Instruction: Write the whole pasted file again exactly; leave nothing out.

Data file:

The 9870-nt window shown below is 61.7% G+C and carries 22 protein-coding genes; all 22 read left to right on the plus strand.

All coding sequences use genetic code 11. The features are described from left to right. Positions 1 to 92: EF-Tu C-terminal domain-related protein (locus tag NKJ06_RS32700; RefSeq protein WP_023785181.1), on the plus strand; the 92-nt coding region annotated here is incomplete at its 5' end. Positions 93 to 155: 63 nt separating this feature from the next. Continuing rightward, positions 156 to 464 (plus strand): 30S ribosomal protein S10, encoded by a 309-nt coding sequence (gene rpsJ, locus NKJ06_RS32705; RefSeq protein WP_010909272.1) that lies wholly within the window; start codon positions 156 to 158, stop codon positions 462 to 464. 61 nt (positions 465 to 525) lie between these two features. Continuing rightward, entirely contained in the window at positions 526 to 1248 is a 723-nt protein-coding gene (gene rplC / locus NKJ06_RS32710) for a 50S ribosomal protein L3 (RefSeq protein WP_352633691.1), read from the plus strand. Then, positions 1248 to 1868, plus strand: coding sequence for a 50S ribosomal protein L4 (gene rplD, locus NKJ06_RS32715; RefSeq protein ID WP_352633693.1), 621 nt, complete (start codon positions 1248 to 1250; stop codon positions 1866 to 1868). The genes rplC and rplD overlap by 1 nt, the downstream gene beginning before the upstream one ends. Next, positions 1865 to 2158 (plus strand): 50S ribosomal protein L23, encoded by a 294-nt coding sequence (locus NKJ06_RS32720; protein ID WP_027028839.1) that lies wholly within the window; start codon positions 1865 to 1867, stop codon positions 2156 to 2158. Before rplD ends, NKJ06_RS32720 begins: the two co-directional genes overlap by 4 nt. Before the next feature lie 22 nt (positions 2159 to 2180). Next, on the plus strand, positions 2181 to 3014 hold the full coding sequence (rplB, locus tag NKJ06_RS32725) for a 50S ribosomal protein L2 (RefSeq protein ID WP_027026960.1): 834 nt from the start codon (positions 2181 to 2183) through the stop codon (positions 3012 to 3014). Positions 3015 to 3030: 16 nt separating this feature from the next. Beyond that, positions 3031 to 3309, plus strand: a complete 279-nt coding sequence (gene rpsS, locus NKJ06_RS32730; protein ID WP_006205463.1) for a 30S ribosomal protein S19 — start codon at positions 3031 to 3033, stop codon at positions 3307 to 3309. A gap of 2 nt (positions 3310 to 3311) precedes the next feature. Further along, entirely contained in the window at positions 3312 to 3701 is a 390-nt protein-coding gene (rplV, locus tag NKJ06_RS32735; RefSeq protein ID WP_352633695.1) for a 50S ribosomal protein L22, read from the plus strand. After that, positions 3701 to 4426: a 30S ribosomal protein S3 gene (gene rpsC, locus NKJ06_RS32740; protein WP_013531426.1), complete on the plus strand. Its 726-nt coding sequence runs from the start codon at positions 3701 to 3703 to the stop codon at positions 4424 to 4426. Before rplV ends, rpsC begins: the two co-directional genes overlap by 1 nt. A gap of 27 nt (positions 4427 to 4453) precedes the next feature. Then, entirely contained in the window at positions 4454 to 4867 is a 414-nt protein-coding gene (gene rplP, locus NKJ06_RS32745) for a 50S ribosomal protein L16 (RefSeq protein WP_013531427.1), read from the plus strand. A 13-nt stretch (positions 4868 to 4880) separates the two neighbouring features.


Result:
The 9870-nt window shown below is 61.7% G+C and carries 22 protein-coding genes; all 22 read left to right on the plus strand.

All coding sequences use genetic code 11. The features are described from left to right. Positions 1 to 92: EF-Tu C-terminal domain-related protein (locus tag NKJ06_RS32700; RefSeq protein WP_023785181.1), on the plus strand; the 92-nt coding region annotated here is incomplete at its 5' end. Positions 93 to 155: 63 nt separating this feature from the next. Continuing rightward, positions 156 to 464 (plus strand): 30S ribosomal protein S10, encoded by a 309-nt coding sequence (gene rpsJ, locus NKJ06_RS32705; RefSeq protein WP_010909272.1) that lies wholly within the window; start codon positions 156 to 158, stop codon positions 462 to 464. 61 nt (positions 465 to 525) lie between these two features. Continuing rightward, entirely contained in the window at positions 526 to 1248 is a 723-nt protein-coding gene (gene rplC / locus NKJ06_RS32710) for a 50S ribosomal protein L3 (RefSeq protein WP_352633691.1), read from the plus strand. Then, positions 1248 to 1868, plus strand: coding sequence for a 50S ribosomal protein L4 (gene rplD, locus NKJ06_RS32715; RefSeq protein ID WP_352633693.1), 621 nt, complete (start codon positions 1248 to 1250; stop codon positions 1866 to 1868). The genes rplC and rplD overlap by 1 nt, the downstream gene beginning before the upstream one ends. Next, positions 1865 to 2158 (plus strand): 50S ribosomal protein L23, encoded by a 294-nt coding sequence (locus NKJ06_RS32720; protein ID WP_027028839.1) that lies wholly within the window; start codon positions 1865 to 1867, stop codon positions 2156 to 2158. Before rplD ends, NKJ06_RS32720 begins: the two co-directional genes overlap by 4 nt. Before the next feature lie 22 nt (positions 2159 to 2180). Next, on the plus strand, positions 2181 to 3014 hold the full coding sequence (rplB, locus tag NKJ06_RS32725) for a 50S ribosomal protein L2 (RefSeq protein ID WP_027026960.1): 834 nt from the start codon (positions 2181 to 2183) through the stop codon (positions 3012 to 3014). Positions 3015 to 3030: 16 nt separating this feature from the next. Beyond that, positions 3031 to 3309, plus strand: a complete 279-nt coding sequence (gene rpsS, locus NKJ06_RS32730; protein ID WP_006205463.1) for a 30S ribosomal protein S19 — start codon at positions 3031 to 3033, stop codon at positions 3307 to 3309. A gap of 2 nt (positions 3310 to 3311) precedes the next feature. Further along, entirely contained in the window at positions 3312 to 3701 is a 390-nt protein-coding gene (rplV, locus tag NKJ06_RS32735; RefSeq protein ID WP_352633695.1) for a 50S ribosomal protein L22, read from the plus strand. After that, positions 3701 to 4426: a 30S ribosomal protein S3 gene (gene rpsC, locus NKJ06_RS32740; protein WP_013531426.1), complete on the plus strand. Its 726-nt coding sequence runs from the start codon at positions 3701 to 3703 to the stop codon at positions 4424 to 4426. Before rplV ends, rpsC begins: the two co-directional genes overlap by 1 nt. A gap of 27 nt (positions 4427 to 4453) precedes the next feature. Then, entirely contained in the window at positions 4454 to 4867 is a 414-nt protein-coding gene (gene rplP, locus NKJ06_RS32745) for a 50S ribosomal protein L16 (RefSeq protein WP_013531427.1), read from the plus strand. A 13-nt stretch (positions 4868 to 4880) separates the two neighbouring features.